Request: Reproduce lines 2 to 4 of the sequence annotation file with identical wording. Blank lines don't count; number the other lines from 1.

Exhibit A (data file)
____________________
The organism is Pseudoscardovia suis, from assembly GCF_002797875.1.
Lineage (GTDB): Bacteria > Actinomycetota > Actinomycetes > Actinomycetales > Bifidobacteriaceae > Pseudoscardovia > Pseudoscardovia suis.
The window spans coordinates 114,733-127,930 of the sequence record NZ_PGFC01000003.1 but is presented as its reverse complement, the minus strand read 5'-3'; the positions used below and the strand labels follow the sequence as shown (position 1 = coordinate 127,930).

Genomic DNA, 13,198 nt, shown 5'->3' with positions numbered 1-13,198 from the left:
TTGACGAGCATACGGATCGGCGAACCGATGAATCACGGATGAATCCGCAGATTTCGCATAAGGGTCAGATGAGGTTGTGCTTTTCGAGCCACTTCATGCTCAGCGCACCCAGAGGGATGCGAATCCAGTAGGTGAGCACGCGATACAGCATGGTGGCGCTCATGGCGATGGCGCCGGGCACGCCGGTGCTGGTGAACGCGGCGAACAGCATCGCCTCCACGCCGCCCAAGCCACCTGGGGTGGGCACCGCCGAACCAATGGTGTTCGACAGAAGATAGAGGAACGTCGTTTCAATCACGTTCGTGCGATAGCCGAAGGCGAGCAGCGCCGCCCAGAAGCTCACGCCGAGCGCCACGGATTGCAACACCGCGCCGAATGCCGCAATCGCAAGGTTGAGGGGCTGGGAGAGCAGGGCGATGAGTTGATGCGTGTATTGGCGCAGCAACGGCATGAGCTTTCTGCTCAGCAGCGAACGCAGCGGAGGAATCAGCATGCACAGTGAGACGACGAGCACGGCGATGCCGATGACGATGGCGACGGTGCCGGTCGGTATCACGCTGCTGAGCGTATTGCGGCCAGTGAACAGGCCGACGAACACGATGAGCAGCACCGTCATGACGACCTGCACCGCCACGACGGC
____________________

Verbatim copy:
Lineage (GTDB): Bacteria > Actinomycetota > Actinomycetes > Actinomycetales > Bifidobacteriaceae > Pseudoscardovia > Pseudoscardovia suis.
The window spans coordinates 114,733-127,930 of the sequence record NZ_PGFC01000003.1 but is presented as its reverse complement, the minus strand read 5'-3'; the positions used below and the strand labels follow the sequence as shown (position 1 = coordinate 127,930).

Genomic DNA, 13,198 nt, shown 5'->3' with positions numbered 1-13,198 from the left: